Contador is a superior rider against the clock to the Schleck brothers, but insists he cannot bide his time until Saturday’s 42.5-kilometre penultimate day’s time-trial, with Cadel Evans (BMC Racing) also in contention.
With six days of racing and the Alps to come, the Spanish Saxo Bank-SunGard team leader lies four minutes behind yellow jersey incumbent Thomas Voeckler (Europcar), but crucially 1min 45secs behind Andy Schleck (Leopard Trek), 1:54 adrift of Evans and 2:11 behind Frank Schleck (Leopard Trek).
Speaking on the Tour’s second rest day, Contador said: “With my current position overall, I can’t win the Tour on the time-trial in Grenoble.
“There are three very important days in the Alps.
“Right now the differences are very big and the Galibier (on Thursday) is probably where the most time differences will be because it is the hardest stage.
“If I want the victory, I will have to attack and have a good rhythm from the start.
“Alpe d’Huez (on Friday) is very short, so not so good, but Pinerolo (on Wednesday) could be dangerous if the weather is bad.”
Feeling fatigued from May’s Giro d’Italia success and bruised from a crash-strewn first week of the Tour, Contador was far from his best in the Pyrenees and was unable to cut his deficit overall.
“If I had been in better shape in the Pyrenees, I would have gone for it, I would have attacked,” said Contador, who had the support of a partisan crowd which had flooded across the border from Spain.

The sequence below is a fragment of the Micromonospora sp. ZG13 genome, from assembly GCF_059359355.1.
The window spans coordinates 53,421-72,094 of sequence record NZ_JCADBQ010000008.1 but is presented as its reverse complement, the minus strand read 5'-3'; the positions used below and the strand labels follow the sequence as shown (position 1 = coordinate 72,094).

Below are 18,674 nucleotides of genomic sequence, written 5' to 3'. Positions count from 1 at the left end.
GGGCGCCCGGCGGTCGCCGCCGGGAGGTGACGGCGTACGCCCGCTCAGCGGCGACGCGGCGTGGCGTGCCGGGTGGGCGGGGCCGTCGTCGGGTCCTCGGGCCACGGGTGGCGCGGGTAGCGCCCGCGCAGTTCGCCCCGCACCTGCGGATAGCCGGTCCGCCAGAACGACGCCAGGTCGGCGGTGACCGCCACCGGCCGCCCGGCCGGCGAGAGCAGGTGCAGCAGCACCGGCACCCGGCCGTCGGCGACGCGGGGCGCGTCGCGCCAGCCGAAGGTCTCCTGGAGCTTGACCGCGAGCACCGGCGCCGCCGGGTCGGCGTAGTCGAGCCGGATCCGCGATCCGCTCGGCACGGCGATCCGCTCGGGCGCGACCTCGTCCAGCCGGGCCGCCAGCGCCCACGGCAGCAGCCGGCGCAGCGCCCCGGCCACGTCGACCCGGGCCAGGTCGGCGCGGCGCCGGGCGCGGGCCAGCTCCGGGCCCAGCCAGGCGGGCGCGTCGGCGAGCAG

“With the great atmosphere in the Pyrenees, with all the fans there, I’d have loved to attack.”
Contador’s participation in the race was also shrouded in doubt and he is perhaps feeling the mental strain of next month’s Court of Arbitration for Sport (CAS) hearing into his positive drugs test at last year’s Tour. He denies wrongdoing and insists clenbuterol came into his system as a result of contaminated meat.
Despite a troublesome first two weeks of the Tour, Contador is positive of an improvement as the race enters the defining climbs which will decide who stands atop the podium in Paris on Sunday.
The 28-year-old said: “I’m sure I’m going to be better in the Alps than in the Pyrenees.
“The biggest problem has been the crashes, my knee is very seriously affected.
“There’s only a week to go now, but I’m confident I will be much better in the Alps.”
Andy Schleck has finished runner-up to Contador in each of the last two years, his 2010 result coming despite lacking the support of elder brother Frank, who crashed out earlier in the race.
However, the Luxembourg siblings can now form a two-pronged attack on Contador and their other rivals.
Contador believes the situation makes life more difficult for Leopard Trek, rather than easier.
He added: “Every day that goes past without knowing which brother is the leader is harder for them.
“It’s not far to Paris and they have to think which strategy to go for.
“If they don’t attack then it’s complicated, with Voeckler and Evans too.”
Contador would not rule out Voeckler’s challenge after the Frenchman surprised even himself by holding onto the maillot jaune for a full week.
“He’s a big rival, he is a clear candidate for the win and came through the Pyrenees with flying colours,” he said.